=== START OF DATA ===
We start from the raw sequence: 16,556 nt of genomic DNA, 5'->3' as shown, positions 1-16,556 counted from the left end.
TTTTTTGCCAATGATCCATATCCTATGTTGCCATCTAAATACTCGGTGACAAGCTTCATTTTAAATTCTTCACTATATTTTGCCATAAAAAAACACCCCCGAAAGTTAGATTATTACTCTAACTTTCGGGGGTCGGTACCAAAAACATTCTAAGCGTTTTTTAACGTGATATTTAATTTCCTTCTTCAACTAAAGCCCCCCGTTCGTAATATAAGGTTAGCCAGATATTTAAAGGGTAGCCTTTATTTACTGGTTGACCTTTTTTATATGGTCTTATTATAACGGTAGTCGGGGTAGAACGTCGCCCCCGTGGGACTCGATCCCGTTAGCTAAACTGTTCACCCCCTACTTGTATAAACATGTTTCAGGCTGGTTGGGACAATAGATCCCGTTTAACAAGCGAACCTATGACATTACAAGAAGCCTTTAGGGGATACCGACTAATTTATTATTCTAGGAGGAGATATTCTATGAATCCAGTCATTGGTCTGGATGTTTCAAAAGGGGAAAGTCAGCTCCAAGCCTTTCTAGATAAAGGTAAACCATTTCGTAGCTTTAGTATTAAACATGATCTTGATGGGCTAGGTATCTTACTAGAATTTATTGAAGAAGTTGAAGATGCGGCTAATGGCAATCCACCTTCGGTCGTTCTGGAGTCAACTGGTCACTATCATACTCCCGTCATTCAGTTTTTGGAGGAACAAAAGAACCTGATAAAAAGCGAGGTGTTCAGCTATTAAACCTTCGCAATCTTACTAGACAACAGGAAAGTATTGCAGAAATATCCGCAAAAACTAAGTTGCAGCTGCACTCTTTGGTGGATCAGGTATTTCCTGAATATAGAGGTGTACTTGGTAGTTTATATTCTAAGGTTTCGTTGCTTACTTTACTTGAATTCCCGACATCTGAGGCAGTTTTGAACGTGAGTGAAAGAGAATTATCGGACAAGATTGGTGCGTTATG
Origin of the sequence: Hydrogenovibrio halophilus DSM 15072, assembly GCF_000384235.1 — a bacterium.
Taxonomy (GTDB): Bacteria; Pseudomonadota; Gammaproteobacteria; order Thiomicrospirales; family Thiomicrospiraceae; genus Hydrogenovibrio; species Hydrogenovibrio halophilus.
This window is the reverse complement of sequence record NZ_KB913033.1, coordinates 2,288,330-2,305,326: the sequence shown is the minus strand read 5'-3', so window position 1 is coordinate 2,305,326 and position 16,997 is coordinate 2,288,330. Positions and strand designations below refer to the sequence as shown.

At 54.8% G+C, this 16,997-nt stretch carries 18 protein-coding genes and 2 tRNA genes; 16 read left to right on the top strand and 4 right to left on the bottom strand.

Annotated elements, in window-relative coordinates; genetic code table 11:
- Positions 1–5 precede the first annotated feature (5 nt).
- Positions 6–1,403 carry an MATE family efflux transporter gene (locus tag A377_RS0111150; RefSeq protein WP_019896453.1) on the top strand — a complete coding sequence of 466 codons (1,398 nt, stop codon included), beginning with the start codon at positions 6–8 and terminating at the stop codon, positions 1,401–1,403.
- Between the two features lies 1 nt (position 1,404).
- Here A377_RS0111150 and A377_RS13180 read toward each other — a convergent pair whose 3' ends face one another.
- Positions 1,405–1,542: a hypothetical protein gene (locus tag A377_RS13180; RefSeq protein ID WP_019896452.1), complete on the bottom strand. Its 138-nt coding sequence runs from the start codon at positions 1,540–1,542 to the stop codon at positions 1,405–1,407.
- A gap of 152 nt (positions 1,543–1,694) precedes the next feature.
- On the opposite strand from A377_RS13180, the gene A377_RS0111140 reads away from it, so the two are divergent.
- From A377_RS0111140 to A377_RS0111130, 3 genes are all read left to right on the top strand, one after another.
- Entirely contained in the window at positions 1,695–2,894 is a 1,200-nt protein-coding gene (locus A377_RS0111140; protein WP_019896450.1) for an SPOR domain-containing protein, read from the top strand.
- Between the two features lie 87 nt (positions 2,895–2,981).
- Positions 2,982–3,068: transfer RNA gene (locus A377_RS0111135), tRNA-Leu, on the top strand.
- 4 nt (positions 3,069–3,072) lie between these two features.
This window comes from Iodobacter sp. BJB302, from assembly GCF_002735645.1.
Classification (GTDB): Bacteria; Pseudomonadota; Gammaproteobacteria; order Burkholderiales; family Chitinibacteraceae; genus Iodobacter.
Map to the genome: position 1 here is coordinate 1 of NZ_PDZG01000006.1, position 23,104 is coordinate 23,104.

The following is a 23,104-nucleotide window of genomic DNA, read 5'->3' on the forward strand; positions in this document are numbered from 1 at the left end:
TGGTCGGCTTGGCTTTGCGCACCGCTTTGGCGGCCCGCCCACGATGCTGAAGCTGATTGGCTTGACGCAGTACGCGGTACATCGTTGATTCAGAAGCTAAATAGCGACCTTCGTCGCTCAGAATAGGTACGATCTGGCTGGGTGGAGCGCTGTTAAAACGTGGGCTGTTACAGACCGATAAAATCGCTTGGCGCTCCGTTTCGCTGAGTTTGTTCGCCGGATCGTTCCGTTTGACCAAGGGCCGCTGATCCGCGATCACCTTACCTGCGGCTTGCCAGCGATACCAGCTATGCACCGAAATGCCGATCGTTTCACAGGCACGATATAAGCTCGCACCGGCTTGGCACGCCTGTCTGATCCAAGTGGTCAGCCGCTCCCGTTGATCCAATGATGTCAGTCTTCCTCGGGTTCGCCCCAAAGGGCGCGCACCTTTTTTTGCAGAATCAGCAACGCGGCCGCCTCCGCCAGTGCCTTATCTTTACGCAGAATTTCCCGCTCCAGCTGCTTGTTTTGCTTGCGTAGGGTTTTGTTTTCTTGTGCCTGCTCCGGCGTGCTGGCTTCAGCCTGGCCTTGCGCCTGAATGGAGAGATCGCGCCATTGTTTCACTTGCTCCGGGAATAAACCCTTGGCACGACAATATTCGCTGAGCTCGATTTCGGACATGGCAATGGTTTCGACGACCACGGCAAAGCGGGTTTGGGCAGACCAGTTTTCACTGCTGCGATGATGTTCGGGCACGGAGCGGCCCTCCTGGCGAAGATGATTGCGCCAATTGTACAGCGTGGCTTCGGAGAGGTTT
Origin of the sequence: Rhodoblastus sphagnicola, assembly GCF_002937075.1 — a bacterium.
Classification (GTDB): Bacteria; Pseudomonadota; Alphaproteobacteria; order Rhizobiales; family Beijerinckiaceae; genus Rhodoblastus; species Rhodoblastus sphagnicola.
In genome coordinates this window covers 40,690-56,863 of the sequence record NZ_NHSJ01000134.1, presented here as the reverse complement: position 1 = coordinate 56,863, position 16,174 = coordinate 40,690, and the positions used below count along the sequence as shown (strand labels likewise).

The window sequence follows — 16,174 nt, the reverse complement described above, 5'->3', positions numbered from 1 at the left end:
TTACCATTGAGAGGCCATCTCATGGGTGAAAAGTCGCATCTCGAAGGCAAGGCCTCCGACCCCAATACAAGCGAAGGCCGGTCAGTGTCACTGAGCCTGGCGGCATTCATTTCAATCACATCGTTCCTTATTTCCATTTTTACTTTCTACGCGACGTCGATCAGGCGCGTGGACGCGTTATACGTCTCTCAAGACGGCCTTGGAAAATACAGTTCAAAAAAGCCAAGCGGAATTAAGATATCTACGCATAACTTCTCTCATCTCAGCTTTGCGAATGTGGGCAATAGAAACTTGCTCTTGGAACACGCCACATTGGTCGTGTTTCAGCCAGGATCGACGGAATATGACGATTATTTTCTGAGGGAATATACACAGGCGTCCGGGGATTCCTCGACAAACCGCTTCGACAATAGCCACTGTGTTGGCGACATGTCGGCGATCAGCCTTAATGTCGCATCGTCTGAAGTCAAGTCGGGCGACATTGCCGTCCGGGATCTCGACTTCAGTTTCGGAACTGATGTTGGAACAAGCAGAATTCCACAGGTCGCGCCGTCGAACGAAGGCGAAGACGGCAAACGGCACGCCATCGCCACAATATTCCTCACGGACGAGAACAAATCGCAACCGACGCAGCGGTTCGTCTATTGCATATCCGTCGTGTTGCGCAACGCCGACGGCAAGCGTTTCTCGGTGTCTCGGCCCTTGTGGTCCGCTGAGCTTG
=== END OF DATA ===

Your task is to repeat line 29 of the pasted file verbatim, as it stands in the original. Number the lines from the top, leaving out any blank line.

TTACCATTGAGAGGCCATCTCATGGGTGAAAAGTCGCATCTCGAAGGCAAGGCCTCCGACCCCAATACAAGCGAAGGCCGGTCAGTGTCACTGAGCCTGGCGGCATTCATTTCAATCACATCGTTCCTTATTTCCATTTTTACTTTCTACGCGACGTCGATCAGGCGCGTGGACGCGTTATACGTCTCTCAAGACGGCCTTGGAAAATACAGTTCAAAAAAGCCAAGCGGAATTAAGATATCTACGCATAACTTCTCTCATCTCAGCTTTGCGAATGTGGGCAATAGAAACTTGCTCTTGGAACACGCCACATTGGTCGTGTTTCAGCCAGGATCGACGGAATATGACGATTATTTTCTGAGGGAATATACACAGGCGTCCGGGGATTCCTCGACAAACCGCTTCGACAATAGCCACTGTGTTGGCGACATGTCGGCGATCAGCCTTAATGTCGCATCGTCTGAAGTCAAGTCGGGCGACATTGCCGTCCGGGATCTCGACTTCAGTTTCGGAACTGATGTTGGAACAAGCAGAATTCCACAGGTCGCGCCGTCGAACGAAGGCGAAGACGGCAAACGGCACGCCATCGCCACAATATTCCTCACGGACGAGAACAAATCGCAACCGACGCAGCGGTTCGTCTATTGCATATCCGTCGTGTTGCGCAACGCCGACGGCAAGCGTTTCTCGGTGTCTCGGCCCTTGTGGTCCGCTGAGCTTG